One of their strangest stunts was delivered at a conference on the subject of "textiles of the future" in Finland three years ago. Having been invited to give the keynote address as a WTO spokesman, Bichlbaum complained about the problem with today's sweatshops. Workers in faraway factories on low wages, he argued, are just too free. A manager in New York cannot monitor workers in Rangoon. At which point, he pulled a cord, and his suit flew open to reveal a golden three-foot-long phallus. Or an "employee visualisation appendage", as he called it. The audience politely applauded.

Predictably, the recent US election provided an unmissable opportunity. They launched an campaign body calling itself "Yes Bush Can" - "a non-partisan organisation dedicated to re-electing George Bush and Dick Cheney", according to its website - and hired a battle bus to tour the country encouraging Republicans to sign Patriot Pledge petitions. They were not short of volunteers eager to sign up to undertakings such as "I support tax cuts favouring the elite, and I volunteer to pay more than my fair share of taxes to allow the elite to invest their money in our country's economy" and "I volunteer to give up some constitutional rights to support the war on terrorism".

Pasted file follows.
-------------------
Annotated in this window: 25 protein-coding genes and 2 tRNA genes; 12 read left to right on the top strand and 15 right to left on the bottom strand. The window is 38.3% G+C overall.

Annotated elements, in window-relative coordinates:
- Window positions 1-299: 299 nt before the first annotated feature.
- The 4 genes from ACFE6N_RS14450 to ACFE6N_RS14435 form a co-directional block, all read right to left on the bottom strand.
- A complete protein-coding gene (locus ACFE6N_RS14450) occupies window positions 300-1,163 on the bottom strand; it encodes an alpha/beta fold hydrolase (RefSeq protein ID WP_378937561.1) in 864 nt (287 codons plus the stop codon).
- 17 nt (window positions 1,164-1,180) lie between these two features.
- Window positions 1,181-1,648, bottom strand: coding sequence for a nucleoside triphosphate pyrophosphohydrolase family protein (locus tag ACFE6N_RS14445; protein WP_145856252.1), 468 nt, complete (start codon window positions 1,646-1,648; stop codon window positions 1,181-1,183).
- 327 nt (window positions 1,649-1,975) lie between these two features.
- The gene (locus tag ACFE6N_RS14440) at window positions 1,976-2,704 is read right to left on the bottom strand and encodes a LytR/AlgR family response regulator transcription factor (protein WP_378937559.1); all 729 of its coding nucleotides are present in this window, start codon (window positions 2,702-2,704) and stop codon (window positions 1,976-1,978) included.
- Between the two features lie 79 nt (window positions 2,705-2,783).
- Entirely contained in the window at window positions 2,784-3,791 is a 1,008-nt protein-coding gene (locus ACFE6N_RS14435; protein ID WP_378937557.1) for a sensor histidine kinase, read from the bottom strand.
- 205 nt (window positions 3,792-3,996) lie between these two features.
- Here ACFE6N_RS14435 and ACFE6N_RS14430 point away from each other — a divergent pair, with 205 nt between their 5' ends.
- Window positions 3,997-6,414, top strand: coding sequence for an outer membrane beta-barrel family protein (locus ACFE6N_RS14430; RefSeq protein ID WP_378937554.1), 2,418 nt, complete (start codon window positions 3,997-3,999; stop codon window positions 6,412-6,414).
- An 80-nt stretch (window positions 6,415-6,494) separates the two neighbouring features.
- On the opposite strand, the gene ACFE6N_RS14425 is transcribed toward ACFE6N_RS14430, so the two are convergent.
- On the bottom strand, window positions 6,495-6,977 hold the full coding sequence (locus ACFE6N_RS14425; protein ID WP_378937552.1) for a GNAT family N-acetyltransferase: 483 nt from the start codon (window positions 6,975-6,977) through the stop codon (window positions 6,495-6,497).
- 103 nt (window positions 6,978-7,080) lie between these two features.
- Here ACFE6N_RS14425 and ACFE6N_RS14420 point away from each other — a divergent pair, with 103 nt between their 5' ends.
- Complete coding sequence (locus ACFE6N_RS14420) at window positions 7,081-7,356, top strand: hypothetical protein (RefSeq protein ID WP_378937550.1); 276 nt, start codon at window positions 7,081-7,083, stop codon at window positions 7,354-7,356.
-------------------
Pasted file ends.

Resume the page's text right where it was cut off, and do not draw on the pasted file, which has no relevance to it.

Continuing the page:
The most bizarre aspect of all is that their antics are funded in part by grants from arts organisations such as the Guggenheim Foundation. Or so they claim. Less surprising, given the success of Michael Moore's adventures, is that they are the subject of a documentary film entitled The Yes Men, which opens in Britain next February. The Yes Men are not, of course, the first to have perpetrated a hoax on the media. In 1998, Channel 4 had to scrap a documentary about a father-daughter relationship after the two central characters were revealed to be unrelated but lovers. From the Hitler diaries to the Zinoviev letters to stories of "Surf rage" in Cornwall, newspapers have regularly been caught out.

But at heart they are still old-fashioned protesters. They still take to the streets every time there is a big anti-globalisation demo, and though they enjoy their hoax adventures, they say they are driven by a desire - however pompous it might sound - to reduce injustice in the world.

A few hours after they had fooled BBC World, Bichlbaum was invited back in to the corporation's studio in Paris, where he lives. This time he was appearing as himself, to explain to BBC3 why he had carried out the stunt. He was met by many of the same staff who had looked after him during his first broadcast. "One of them said: 'It's fair game.' They were happy to hear the announcement that Dow was going to take responsibility for Bhopal. That's the thing - everybody was happy to hear it. That is what we all want to hear."